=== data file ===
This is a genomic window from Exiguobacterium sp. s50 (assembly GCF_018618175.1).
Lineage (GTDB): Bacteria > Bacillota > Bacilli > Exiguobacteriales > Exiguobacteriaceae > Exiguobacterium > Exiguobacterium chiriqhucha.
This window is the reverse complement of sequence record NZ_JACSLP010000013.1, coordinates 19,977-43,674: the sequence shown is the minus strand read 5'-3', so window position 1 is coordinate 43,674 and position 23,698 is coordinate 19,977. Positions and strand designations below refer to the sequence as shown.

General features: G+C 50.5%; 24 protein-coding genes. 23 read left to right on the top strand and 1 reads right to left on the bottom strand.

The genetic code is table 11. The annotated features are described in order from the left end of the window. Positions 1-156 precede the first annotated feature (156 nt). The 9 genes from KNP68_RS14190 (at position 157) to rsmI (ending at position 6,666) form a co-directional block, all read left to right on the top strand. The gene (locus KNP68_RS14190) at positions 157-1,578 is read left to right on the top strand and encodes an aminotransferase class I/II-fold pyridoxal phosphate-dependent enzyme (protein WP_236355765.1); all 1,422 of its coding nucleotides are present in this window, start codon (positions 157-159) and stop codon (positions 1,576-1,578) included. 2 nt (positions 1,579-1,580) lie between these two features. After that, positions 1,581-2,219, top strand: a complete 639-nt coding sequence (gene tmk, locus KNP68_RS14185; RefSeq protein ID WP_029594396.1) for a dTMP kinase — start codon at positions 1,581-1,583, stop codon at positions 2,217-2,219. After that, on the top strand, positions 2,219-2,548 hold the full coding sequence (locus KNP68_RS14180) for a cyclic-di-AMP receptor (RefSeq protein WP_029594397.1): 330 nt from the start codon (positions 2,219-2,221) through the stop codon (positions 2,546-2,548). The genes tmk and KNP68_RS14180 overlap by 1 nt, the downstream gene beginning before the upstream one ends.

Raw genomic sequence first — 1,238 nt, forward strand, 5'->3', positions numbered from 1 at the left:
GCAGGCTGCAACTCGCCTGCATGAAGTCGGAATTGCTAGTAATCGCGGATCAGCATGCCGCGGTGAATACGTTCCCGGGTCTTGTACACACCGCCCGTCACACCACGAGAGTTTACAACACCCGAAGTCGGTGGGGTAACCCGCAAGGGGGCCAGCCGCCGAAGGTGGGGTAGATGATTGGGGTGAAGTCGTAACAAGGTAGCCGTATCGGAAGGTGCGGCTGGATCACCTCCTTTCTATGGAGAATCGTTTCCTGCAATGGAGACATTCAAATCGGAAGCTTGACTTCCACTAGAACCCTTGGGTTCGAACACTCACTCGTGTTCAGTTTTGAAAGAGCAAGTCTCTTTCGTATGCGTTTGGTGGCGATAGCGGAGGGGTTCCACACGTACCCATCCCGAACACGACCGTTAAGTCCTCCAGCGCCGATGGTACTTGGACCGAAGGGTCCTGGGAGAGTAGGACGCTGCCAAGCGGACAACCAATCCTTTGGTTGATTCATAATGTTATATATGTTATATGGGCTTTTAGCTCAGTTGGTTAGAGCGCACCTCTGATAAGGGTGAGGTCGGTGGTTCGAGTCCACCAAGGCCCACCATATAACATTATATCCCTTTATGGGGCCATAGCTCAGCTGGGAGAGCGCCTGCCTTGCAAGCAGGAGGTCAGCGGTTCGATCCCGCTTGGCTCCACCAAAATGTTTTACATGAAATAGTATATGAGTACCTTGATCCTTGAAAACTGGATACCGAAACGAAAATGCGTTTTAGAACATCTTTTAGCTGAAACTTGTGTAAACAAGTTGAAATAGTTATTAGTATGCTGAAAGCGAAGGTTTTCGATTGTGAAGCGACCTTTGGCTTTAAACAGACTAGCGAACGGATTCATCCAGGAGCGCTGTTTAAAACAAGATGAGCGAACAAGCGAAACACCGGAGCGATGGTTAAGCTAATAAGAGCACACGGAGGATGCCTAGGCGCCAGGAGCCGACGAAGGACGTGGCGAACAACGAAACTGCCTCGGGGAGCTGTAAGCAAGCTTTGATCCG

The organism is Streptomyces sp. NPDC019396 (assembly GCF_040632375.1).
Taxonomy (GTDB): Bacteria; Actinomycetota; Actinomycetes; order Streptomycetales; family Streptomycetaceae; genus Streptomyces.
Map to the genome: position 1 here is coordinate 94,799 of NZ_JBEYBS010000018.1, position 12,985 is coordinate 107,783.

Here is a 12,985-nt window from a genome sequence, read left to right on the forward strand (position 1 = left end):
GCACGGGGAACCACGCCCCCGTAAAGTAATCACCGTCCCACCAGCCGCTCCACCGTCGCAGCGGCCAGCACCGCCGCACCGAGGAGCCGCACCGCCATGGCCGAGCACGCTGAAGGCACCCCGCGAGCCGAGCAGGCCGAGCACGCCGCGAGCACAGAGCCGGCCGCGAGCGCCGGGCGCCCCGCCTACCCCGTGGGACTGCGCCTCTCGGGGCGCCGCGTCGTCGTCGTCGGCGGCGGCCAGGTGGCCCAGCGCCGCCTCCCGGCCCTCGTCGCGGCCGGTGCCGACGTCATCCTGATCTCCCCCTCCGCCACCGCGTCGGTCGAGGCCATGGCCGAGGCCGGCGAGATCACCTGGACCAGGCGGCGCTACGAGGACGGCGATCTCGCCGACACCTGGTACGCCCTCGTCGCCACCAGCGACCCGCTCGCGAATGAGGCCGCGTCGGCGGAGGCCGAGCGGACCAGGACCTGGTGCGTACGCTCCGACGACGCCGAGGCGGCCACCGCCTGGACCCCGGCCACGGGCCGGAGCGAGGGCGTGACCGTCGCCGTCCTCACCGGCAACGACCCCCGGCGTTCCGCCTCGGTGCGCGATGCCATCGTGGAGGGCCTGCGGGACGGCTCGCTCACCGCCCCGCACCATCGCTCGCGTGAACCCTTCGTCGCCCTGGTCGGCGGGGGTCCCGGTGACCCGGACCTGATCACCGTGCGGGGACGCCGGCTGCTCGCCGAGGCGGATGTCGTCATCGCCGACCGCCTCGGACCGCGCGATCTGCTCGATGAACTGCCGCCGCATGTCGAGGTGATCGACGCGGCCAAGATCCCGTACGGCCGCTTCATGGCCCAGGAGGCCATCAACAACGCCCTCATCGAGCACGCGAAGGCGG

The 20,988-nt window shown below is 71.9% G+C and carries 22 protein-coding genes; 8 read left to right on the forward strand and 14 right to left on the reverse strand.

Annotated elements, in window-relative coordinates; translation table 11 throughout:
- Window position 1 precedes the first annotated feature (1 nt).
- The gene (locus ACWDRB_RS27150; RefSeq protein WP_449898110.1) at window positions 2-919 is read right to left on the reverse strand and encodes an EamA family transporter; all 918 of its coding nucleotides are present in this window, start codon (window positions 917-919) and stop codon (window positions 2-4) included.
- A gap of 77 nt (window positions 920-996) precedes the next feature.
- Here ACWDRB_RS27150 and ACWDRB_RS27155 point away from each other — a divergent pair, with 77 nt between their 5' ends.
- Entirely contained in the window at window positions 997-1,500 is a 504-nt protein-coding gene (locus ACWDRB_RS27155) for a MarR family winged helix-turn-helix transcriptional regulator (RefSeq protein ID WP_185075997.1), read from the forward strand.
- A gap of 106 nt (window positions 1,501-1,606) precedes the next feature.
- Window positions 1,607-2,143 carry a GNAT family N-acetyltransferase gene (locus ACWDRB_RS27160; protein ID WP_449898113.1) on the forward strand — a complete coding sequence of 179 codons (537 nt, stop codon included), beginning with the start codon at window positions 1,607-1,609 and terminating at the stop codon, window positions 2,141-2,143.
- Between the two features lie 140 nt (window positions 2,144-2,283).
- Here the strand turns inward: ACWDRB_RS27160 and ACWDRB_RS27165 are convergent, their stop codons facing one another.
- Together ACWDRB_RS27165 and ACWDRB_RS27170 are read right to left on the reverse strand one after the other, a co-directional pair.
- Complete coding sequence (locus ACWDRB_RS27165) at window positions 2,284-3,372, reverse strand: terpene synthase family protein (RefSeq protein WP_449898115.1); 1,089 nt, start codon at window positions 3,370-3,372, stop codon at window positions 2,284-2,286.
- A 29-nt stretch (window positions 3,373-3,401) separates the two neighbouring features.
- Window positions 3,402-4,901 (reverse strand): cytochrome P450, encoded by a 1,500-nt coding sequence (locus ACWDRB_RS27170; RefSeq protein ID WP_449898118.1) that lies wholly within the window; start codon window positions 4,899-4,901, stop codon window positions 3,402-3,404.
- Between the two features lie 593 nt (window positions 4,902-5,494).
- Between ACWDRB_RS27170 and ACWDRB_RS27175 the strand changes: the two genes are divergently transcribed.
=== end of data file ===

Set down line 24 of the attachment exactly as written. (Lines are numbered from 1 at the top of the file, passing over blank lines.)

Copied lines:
- Together ACWDRB_RS27165 and ACWDRB_RS27170 are read right to left on the reverse strand one after the other, a co-directional pair.